useful to have some slides of comparative figures on murder, robbery,
etc. amongst other Western developed countries and conversely with developing
countries.) It is also relevant to possible raise questions about differences
between races on such measures. For example, the recent book the Bell
Curve has argued for a variation amongst Asians, Whites and Blacks on
IQ. These have a genetic basis and that this has real implications for
social policy. (Use your notes). Most Americans probably disagree with
the argument in the Bell Curve about IQ, but suppose we shift the argument
to violence or the tendency to violence. Don't many Americans hold rather
definite views about the differences between various races and the likelihood
that they will commit crime. (It might be relevant to bring in figures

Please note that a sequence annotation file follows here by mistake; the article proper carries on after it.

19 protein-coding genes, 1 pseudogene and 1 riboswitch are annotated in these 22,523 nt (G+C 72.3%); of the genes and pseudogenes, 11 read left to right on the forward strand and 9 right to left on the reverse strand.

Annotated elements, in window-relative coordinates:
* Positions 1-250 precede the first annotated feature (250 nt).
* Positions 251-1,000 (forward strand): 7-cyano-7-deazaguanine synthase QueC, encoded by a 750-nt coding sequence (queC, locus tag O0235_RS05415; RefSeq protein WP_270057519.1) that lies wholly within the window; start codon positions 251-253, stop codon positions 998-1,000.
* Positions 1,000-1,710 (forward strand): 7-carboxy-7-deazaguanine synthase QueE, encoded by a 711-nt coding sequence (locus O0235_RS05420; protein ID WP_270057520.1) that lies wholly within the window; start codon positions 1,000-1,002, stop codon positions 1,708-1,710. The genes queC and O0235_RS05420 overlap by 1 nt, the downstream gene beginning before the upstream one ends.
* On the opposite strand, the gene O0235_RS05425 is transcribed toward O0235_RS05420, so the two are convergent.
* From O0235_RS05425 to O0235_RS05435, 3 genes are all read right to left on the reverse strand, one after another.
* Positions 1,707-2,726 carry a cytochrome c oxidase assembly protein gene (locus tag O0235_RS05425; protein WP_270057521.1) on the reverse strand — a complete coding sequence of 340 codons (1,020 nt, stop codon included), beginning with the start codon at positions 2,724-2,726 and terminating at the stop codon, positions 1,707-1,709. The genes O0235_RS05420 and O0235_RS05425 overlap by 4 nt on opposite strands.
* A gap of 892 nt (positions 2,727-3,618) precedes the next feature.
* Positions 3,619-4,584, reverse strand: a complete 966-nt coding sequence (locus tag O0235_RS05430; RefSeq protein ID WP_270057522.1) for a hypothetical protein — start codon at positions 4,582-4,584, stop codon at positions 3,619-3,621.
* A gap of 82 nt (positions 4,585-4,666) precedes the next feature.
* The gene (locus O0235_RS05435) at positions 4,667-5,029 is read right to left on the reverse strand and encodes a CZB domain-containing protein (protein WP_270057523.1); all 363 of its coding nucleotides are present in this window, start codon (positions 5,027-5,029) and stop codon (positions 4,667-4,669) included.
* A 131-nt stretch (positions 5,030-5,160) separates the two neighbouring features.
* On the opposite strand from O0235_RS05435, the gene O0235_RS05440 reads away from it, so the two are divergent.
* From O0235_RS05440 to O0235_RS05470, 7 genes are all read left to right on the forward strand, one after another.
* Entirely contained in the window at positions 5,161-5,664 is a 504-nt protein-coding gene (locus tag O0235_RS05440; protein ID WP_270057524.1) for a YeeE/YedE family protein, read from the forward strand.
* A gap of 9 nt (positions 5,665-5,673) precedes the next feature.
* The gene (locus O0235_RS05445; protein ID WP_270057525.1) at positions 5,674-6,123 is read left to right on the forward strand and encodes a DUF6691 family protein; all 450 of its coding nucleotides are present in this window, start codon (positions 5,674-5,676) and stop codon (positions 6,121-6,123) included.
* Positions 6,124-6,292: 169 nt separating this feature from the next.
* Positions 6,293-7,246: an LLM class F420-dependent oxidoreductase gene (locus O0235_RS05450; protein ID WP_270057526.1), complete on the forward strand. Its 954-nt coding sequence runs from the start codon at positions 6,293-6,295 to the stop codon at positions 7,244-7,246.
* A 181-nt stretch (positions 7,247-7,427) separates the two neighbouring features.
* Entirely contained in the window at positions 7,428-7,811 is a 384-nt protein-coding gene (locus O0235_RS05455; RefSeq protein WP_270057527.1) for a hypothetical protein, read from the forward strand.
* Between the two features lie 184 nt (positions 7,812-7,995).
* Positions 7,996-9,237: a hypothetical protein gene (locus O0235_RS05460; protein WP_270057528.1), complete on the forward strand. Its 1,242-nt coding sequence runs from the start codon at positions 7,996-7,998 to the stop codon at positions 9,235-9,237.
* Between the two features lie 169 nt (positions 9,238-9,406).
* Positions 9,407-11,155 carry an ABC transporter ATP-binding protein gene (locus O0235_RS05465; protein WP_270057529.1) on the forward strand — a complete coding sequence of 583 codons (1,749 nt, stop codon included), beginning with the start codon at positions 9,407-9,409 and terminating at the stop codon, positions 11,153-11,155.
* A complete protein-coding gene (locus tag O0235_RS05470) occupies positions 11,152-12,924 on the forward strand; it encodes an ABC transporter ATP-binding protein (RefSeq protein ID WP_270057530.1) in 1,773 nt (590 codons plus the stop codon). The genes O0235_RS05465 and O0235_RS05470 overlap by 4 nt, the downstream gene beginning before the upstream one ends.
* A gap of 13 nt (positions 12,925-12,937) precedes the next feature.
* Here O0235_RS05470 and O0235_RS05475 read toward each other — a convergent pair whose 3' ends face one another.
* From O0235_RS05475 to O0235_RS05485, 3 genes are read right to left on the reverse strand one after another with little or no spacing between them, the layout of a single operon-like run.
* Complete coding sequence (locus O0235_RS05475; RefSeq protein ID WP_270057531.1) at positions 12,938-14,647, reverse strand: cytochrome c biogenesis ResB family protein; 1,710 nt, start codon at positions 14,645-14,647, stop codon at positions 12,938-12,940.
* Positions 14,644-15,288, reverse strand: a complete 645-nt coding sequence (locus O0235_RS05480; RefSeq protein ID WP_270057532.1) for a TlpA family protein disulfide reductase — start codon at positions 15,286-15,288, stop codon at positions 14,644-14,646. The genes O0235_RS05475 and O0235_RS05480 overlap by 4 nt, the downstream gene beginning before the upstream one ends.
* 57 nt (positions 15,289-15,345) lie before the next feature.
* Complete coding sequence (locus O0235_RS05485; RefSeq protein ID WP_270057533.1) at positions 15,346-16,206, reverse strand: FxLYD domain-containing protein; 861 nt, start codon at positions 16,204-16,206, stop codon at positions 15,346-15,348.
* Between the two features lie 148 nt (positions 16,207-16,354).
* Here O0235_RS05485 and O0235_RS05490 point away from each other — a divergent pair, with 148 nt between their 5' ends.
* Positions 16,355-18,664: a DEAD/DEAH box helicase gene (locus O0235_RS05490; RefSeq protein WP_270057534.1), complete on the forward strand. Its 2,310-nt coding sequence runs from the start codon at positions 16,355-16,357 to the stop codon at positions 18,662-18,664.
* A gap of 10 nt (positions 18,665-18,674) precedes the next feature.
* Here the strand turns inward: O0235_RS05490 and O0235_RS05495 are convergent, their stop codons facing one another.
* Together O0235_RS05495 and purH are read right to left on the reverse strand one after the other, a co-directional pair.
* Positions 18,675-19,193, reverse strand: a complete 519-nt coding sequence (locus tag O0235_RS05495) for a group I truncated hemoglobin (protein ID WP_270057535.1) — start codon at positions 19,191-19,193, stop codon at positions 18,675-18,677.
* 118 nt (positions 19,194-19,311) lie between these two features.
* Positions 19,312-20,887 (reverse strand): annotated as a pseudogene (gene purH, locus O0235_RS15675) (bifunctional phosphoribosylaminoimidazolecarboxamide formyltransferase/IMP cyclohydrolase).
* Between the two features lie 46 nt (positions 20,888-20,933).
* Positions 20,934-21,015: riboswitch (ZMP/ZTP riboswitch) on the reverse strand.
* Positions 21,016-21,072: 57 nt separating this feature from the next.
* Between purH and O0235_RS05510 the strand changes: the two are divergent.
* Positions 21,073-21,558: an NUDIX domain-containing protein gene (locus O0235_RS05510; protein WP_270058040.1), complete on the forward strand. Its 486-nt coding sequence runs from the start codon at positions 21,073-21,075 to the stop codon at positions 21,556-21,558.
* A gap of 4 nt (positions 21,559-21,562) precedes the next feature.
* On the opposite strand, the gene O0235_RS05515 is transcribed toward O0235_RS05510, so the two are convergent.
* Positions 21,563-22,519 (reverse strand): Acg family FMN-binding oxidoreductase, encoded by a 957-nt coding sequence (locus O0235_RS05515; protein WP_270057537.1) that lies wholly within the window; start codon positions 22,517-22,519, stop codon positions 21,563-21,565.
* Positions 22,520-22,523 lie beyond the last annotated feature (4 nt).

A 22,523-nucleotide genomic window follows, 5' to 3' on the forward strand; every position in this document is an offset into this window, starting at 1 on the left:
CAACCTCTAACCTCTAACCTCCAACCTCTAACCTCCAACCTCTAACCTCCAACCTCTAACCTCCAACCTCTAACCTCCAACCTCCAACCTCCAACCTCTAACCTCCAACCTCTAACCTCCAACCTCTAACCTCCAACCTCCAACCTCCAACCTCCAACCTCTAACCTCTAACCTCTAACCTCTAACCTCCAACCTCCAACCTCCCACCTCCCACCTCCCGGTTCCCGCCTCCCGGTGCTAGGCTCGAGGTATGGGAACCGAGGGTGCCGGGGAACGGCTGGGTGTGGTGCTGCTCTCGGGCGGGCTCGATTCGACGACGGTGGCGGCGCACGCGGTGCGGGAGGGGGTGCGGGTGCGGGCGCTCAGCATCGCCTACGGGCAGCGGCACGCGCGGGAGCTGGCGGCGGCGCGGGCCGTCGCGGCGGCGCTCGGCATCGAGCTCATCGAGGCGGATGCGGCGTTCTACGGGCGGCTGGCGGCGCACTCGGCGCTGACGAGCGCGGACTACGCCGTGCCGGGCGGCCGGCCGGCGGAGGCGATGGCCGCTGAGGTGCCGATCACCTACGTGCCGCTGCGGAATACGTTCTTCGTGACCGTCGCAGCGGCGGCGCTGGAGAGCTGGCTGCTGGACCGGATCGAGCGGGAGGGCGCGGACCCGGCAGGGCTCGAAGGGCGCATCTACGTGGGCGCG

here about the differential penalties for Blacks and Whites for similar
crimes. Are there similar figures for Hispanics?) Isn't this another
way of saying how crucial are implicit assumptions about human nature
Studies -- We might add further evidence here from studies in psychology
which suggest variations between boys and girls on how they resolve
differences. Girls play more of a role of getting the group to work
together of helping people to feel comfortable.
Studies -- Again returning to both Hobbes and Locke they point to the
Indians of American. They are assuming that they are somehow more primitive
and therefore closer to nature. We can read from their behavior what
is more natural before civilization and culture so reshaped their behavior.
There are some famous studies by Turnball about tribes in Africa that
seem incredibly violent. There are also studies that suggest much more